Disk Repair error - help

Discussion in 'iMac' started by icharry, Jun 4, 2014.

  1. icharry macrumors newbie

    Joined:
    Jun 23, 2009
    #1
    Still running 10.6.8 on iMac 2010? i7 quad core 2.9. 8GB ram

    So I was trying to run StreamClip and it would not let me. Also could not duplicate files. Ran disk repair. It said to run it from a different startup drive (10.9.2 firewire)... did that and got this... see attached.

    What to do?
     

    Attached Files:

  2. DeltaMac macrumors 604

    DeltaMac

    Joined:
    Jul 30, 2003
    Location:
    Delaware
    #2
    The Mavericks Disk Utility SHOULD work - try rebooting to that same external, after setting that HD as the startup disk, and starting up from a full shut down.
    Then, try Disk Utility.
    If that still won't work for you -
    I suggest that you repair while booted to the same generation of OS X as the drive that you are repairing.
    Boot to your Snow Leopard installer DVD - or another drive that boots with Snow Leopard.

    (Is that the same Mac with a failing hard drive that you asked about a month ago? Did you replace that drive yet? If not - there's no better time to do that! Do you have a good backup?)
     
  3. hologram macrumors 6502

    Joined:
    May 12, 2007
    #3
    I would suggest running DiskWarrior. If anything can repair the file system, it would most likely be that.

    It's not cheap, at US$99, but it's one of those things that you practically have to have in your toolbox, and it works with 10.3.x and above.
     
  4. DeltaMac macrumors 604

    DeltaMac

    Joined:
    Jul 30, 2003
    Location:
    Delaware
    #4
    I absolutely agree with the suggestion about Disk Warrior. It's a must-have for any Mac maintenance tools.
    You may find that a good boot to another boot disk, then Disk Utility may fix without the need for Disk Warrior (which remains the next step, if DU does not help)
     
  5. icharry thread starter macrumors newbie

    Joined:
    Jun 23, 2009
    #5
    Yes it is the same drive that was making the noise - which it has not done since about a day after I posted that - good memory. I have a pretty solid backup...

    Will back up again then try full shutdown - I just did a restart to the external with the 10.9 to run disk utility... then maybe blow off disk warrior and put that $99 towards a new drive.

    thanks
     
  6. ZVH macrumors 6502

    Joined:
    Apr 14, 2012
    #6
    "Live file system repair" means that you're trying to repair the file system that you've booted off of. You need to either boot from another bootable drive and do the file system repair on "Mac HD" or you need to do it from the recovery volume.

    That type of problem is often trivial and easily fixed unless the drive itself is going. If the drive is starting to fail this may happen more and more frequently and it would indicate that you're losing sectors progressively. I use Scannerz to check the media of drives to evaluate that because a full scan on the drive will pick up things SMART testing won't because SMART only reports on failures after the fact. Disk Warrior is probably the best recovery tool IMHO but it's also pretty expensive, so I'd try out Disk Utility first.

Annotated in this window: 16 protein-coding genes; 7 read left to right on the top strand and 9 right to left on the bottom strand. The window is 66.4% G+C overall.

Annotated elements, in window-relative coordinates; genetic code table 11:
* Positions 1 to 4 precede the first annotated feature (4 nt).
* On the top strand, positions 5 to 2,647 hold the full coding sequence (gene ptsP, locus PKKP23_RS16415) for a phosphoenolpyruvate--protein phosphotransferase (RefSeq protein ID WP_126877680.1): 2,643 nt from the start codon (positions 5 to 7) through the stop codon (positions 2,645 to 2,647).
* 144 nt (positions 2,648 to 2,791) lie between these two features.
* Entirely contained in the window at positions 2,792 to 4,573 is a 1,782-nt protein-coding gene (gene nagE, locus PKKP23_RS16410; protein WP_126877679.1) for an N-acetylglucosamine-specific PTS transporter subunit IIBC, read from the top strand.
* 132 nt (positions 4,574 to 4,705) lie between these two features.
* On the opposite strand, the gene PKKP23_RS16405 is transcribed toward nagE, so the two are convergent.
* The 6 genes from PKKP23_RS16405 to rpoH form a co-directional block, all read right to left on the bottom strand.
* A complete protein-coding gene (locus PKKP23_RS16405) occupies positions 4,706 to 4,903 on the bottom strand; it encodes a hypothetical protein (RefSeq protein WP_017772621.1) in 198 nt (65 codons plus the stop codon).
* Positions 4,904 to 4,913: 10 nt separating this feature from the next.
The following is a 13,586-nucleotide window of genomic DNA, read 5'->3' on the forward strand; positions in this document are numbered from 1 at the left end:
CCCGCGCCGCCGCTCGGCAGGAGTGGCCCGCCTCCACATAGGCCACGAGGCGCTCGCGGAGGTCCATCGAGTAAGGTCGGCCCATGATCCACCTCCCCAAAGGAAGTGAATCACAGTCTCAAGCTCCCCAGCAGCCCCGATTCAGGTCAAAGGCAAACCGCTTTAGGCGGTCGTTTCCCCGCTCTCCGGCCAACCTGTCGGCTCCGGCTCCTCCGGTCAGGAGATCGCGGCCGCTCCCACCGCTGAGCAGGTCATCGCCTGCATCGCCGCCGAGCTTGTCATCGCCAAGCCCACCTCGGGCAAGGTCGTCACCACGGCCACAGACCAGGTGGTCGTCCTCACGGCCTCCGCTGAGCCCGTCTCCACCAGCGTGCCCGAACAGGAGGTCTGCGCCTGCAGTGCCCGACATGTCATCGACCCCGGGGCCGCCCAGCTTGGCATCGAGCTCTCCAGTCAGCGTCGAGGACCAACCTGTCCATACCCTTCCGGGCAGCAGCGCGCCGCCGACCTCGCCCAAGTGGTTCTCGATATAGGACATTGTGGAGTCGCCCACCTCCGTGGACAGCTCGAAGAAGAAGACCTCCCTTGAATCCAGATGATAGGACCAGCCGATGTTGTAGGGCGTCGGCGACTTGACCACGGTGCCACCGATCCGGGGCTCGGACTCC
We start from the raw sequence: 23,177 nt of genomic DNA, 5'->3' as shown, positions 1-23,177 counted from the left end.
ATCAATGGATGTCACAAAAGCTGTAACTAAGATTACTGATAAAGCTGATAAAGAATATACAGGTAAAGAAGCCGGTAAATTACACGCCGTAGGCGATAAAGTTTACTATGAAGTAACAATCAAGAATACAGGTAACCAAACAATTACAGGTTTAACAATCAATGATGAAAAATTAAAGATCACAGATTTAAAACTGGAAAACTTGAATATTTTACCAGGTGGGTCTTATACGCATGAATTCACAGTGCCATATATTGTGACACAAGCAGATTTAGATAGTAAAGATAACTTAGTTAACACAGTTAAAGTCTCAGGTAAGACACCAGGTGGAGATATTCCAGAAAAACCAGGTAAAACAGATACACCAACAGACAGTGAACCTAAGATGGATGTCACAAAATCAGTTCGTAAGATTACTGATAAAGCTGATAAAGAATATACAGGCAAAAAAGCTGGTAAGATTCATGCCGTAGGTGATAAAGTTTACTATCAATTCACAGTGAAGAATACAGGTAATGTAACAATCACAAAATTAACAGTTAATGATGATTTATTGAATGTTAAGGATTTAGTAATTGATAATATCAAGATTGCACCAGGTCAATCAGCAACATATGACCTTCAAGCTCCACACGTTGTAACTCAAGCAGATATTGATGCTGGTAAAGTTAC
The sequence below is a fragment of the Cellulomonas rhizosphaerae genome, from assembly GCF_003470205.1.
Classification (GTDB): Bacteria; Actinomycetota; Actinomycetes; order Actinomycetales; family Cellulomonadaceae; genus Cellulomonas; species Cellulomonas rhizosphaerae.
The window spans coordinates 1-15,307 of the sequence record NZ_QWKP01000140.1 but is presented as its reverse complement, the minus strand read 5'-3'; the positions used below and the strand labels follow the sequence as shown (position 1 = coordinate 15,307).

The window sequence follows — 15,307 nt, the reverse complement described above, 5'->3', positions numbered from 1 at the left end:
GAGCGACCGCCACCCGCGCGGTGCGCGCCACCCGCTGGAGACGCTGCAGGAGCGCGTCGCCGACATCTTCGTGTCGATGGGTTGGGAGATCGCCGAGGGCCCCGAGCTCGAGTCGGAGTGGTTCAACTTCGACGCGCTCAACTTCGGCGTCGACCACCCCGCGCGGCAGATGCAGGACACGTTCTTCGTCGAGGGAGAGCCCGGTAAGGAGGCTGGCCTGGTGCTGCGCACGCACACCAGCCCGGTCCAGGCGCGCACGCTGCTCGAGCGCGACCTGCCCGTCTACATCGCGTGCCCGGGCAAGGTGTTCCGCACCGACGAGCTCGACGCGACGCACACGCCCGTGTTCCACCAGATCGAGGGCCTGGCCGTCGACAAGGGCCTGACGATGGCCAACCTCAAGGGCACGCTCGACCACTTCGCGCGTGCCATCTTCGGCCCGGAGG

Applicable Links:

    Drive Testing: http://scsc-online.com/Scannerz.html
    Drive Recovery: http://www.alsoft.com/diskwarrior/
     
  7. Weaselboy Moderator

    Weaselboy

    Staff Member

    Joined:
    Jan 23, 2005
    Location:
    California
    #7
    From your description of the noise in the other thread, and now this... that drive is a goner. One suggestion though. You mentioned updating your backup. If you mean update your backup from this near dead drive, that might be a bad idea. Depending on what backup software you are using, you may be overwriting good data with corrupted data from the drive.
     
  8. TheBSDGuy macrumors 6502

    Joined:
    Jan 24, 2012
    #8
    WeaselBoy is right. That drive is near death. You could take a tool like Scannerz or any other tool and the odds are that during one test it might have 30 errors, and on the next test, it could have 50. You're experiencing mechanical drive failure that's getting progressively worse.

    All hard drives use an indexing system. When you want to gain access to a file for reading or writing, the OS first interrogates the indexing system on the drive to find out where the files are located on the drive and then moves the drive heads to the appropriate locations to work on the files. If the indexing system wasn't in place, you would end up having to scan an entire drive from the start of the drive until you found the file, which would take an extremely long time, especially on large drives.

    When a file suddenly gets corrupted because of bad sectors, the index gets corrupted. Files that existed in the index no longer exist. It's sort of like books in a library, and the indexing system used by that library. If you want to look up a book, you use the library system's index, and then go to find the book. If the book isn't there, you might assume it's being used by someone else (the equivalent of a file being modified), so you go to the librarian (the OS kernel) and see if the book is in use (the file is being modified.) The librarian has what amounts to a currently active index and if the book is in use (the file is being modified) then the librarian can tell you when it's available because she'll know when it's returned (the updates are complete.) If, however, the librarian sees that the file hasn't been checked out by another user (the file is being modified) and the book clearly isn't where it's supposed to be, the librarian has to attempt to find the file (did the system crash while a file was being written and it's contents are scattered all over the drive) and if it isn't found, assume the book was stolen (bad sectors destroyed the file and it's no longer available).

    I hope my little analogy makes sense, but the implication is that Disk Utility is constantly needing to "repair" your drive because it's losing data. When you run a repair operation with Disk Utility, you're not repairing the drive or bad sectors on a drive, you're correcting indexing problems. That's all Disk Utility does.